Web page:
Comment by Brett Bowman on February 16, 2019 at 11:10am

Theresa, it's hard for me to be positive about anything. I always feel like something bad is right around the corner. That's because every time I thought mom was safe and had cleared another hurdle, something else would go wrong. It's just the way I'm conditioned. That's something people who haven't lived through this just cannot understand. I just have to keep working and taking baby steps.

Comment by Theresa on February 16, 2019 at 5:45am

Brett you are right that is the "dark" side, it scares me too

That is so great about the phone call from the directors at the center, that must have made you feel like a million bucks.  

You are making a positive impact, I know you have on here.

Comment by Brett Bowman on February 15, 2019 at 10:28pm

Avi, I actually looked up the EquoVox. I couldn't find an English link for it. I'll keep looking. I'm just really curious how it works. And I want you to make your own decisions. I just want you to be happy.

Comment by Brett Bowman on February 15, 2019 at 10:26pm

M, I'm half Catholic, and Theresa is 100% Catholic. This is a huge part of Catholicism. Ouiji boards just scare the crap out of me. I listened to a lecture series from a Vatican exorcists. There was a question and answer period. Someone asked him how he knew for sure that the people he worked with were not just mentally unbalanced. He said that 99% of the time the person just needs a good psychiatrist, but he also told some stories that were amazing if true, and I don't know why he would lie. He was adamant about not trying to contact someone beyond the grave. It's scary stuff. The Vatican can list the names of seven angels. They can list a lot more demons. They keep those names quiet for fear that someone will think it's a joke and try to summon those names. He even said that one of the first questions he asks in an exorcism is, "Who am I dealing with?" It's hard to imagine in 2019 that such things are possible, but he is listening for specific names. And he has a history with them. He has picked up conversations from where he last left off with a demon. It will say things that it could only know if they had a history. And he reiterated that when a four year old girl starts speaking in Latin with a very deep voice, and knows your life history, it changes your perspective about how real this is. I know it sounds like a lot of superstition, but it scares the crap out of me, and I'm not messing with it.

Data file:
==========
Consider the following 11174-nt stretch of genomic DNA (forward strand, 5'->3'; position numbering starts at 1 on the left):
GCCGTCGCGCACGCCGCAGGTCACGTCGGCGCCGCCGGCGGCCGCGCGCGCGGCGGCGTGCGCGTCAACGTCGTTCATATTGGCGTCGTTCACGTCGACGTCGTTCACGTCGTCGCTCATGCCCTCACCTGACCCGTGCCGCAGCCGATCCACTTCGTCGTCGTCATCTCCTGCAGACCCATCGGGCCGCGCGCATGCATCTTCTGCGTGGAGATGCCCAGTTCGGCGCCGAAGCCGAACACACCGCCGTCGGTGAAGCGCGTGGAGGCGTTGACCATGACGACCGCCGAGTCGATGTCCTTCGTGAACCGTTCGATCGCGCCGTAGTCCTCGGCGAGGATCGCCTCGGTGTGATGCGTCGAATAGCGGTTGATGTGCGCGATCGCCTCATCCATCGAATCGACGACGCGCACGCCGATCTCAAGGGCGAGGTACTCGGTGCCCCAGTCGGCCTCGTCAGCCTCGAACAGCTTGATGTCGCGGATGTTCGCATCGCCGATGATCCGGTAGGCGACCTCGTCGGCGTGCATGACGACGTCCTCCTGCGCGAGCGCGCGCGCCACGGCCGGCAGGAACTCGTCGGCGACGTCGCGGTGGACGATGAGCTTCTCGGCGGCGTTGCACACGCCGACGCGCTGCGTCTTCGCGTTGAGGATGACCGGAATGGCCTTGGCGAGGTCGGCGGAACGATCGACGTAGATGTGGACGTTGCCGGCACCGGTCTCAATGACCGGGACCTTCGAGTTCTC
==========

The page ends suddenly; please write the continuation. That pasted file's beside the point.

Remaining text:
This morning when I woke up I had two messages on my answering machine from directors at the Wellness Center. They both said the same thing. One of them was, "I don't know what you did to those kids, but their parents are raving about you." It made me cry. It has been a long time since I felt like I was making a positive impact.


Members (733)


Latest Activity

Profile IconJaime Le Blanc and Skullkisser joined Online Grief Support - A Social Community
1 hour ago
dream moon JO B commented on Diana, Certified Grief Counselor's group I love my Dad.
"sorry on yore loss mary "
7 hours ago
marie commented on Diana, Certified Grief Counselor's group I love my Dad.
"I am so sorry Mary Kay. Our hearts were broken when we lost our dad. My sister-in-law had told us to prepare that tears and grief would come in waves...out of nowhere. One of my cousins had lost her dad before us and she spoke some wise words to us:…"
9 hours ago
Gilda commented on Diana, Certified Grief Counselor's group I love my Dad.
"Welcome, Mary Kay, I am so deeply sorry for your loss. I can relate to everything you wrote about the loss of your beloved dad, except I was alone with him in the hospital when he passed away. It's the worst thing in the world to lose the…"
16 hours ago
Mary Kay commented on Diana, Certified Grief Counselor's group I love my Dad.
"Hello, I am a newbie.  I lost my father on May 22nd at 2.22am. He was 92 years old.  Loosing him is the hardest thing I have ever gone through.  I really miss him.  We were able to have a funeral for him but there were so many…"
20 hours ago
Mary Kay joined Diana, Certified Grief Counselor's group

I love my Dad.

For everyone that has lost their Dad.
Mary Kay updated their profile
Mary Kay is now a member of Online Grief Support - A Social Community

© 2020   Created by Ninja.   Powered by

Badges  |  Report an Issue  |  Terms of Service